Buying Selling Volume low lag

Originally written by @ceyhun
I added a low lag filter to key components to smooth the bars. The user can adjust the parameters 'fast' and 'slow' to tune.

The original comments of ceyhun are below repeated:

Buying Selling Volume

-Buy Volume
-Sell Volume
-Buy Volume Percent %
-Sell Volume Percent %
-Volume Index

-Buy Sell Volume-
BuyVolume>SellVolume=Blue barcolor
SellVolume>BuyVolume=Purple barcolor

-Volume Index-
VolumeIndex>length and close > open =Cyan barcolor
VolumeIndex>length and close < open =Gray barcolor
VolumeIndex<=length = Yellow barcolor
Script open-source

Nello spirito di condivisione promosso da TradingView, l'autore (al quale vanno i nostri ringraziamenti) ha deciso di pubblicare questo script in modalità open-source, così che chiunque possa comprenderlo e testarlo. Puoi utilizzarlo gratuitamente, ma il riutilizzo del codice è subordinato al rispetto del Regolamento. Per aggiungerlo al grafico, mettilo tra i preferiti.

Vuoi usare questo script sui tuoi grafici?


+4 Rispondi
MistaGreat SnachGainsAndGo
@SnachGainsAndGo, bro pls could you help me out on how this indicator works?
good job
+2 Rispondi
Pls can anyone help me with how this volume indicator works I really wanna understand it
capam MistaGreat
@MistaGreat, a very good question and sorry for the delay. The below description is for the moving average version. In the version above I used low lag filters to try to eliminate the lag. Lines 14-18 describe the main filter.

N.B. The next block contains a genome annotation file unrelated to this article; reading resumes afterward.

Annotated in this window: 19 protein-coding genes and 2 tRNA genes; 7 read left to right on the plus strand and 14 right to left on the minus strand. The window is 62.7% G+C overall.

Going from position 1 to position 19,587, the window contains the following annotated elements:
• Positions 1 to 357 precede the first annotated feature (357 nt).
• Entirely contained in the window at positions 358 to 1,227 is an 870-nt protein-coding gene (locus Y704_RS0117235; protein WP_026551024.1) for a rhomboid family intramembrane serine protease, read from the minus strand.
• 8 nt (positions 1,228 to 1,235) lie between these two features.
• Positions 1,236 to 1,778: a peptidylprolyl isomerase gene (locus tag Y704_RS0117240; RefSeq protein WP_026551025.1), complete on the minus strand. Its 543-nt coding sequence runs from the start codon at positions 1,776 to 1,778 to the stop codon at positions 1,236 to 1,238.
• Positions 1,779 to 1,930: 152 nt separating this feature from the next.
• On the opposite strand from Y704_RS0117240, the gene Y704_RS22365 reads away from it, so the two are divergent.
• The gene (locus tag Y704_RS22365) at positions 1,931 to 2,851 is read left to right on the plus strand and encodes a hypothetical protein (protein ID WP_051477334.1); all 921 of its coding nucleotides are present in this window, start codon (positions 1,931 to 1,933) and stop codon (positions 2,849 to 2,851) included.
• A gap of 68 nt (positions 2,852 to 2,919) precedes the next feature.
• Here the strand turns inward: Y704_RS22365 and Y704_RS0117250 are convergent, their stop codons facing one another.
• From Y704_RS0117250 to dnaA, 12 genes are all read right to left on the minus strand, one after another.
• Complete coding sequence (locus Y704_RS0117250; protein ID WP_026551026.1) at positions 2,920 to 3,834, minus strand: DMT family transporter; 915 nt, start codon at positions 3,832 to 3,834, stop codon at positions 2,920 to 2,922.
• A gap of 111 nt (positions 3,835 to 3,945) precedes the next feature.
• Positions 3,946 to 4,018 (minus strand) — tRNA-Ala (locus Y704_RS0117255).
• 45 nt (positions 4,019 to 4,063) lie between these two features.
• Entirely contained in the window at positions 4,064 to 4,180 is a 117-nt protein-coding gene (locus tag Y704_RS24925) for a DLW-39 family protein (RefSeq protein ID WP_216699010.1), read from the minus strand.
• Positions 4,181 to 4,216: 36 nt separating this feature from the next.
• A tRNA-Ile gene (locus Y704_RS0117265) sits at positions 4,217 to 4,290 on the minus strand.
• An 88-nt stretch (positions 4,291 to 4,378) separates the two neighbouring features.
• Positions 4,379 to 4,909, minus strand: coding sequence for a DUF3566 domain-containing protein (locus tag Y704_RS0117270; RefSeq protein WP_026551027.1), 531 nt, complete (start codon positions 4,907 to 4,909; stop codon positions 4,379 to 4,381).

Lines 20 & 21 are for setting the fast and slow filters. These are adjustable and the user can optimize based on the ticker data he chooses. Lines 22-27 are the main calculations to get the volume incorporated into the filtered data.

I suggest you track some of @ceyhun's work as he uses this concept in several of his scripts.

Good luck.

An N-day volume weighted moving average (VWMA) is the average of the past N days closing prices,
each weighted in proportion to the volume on that day. So if p1 is today’s closing price,
p2 yesterday’s, etc, and v1, v2, etc similarly the volumes, then the VWMA for today is

v1 * p1 + v2 * p2 + ... + vN * pN
VWMA = ---------------------------------
v1 + v2 + ... + vN
The effect is to give greater significance to days with greater volume, making the average
tend towards those days’ closing prices more. If all volumes are about the same then the
VWMA becomes a simple moving average (see Simple Moving Average).

A true VWMA, the kind frequently specified for dividend reinvestment plans and other things
needing an average price around a particular period, takes every price level and the volume
transacted at that level. Chart doesn’t have the data needed for that and the calculation
above instead effectively attributes all volume to the closing price.
+1 Rispondi
MistaGreat MistaGreat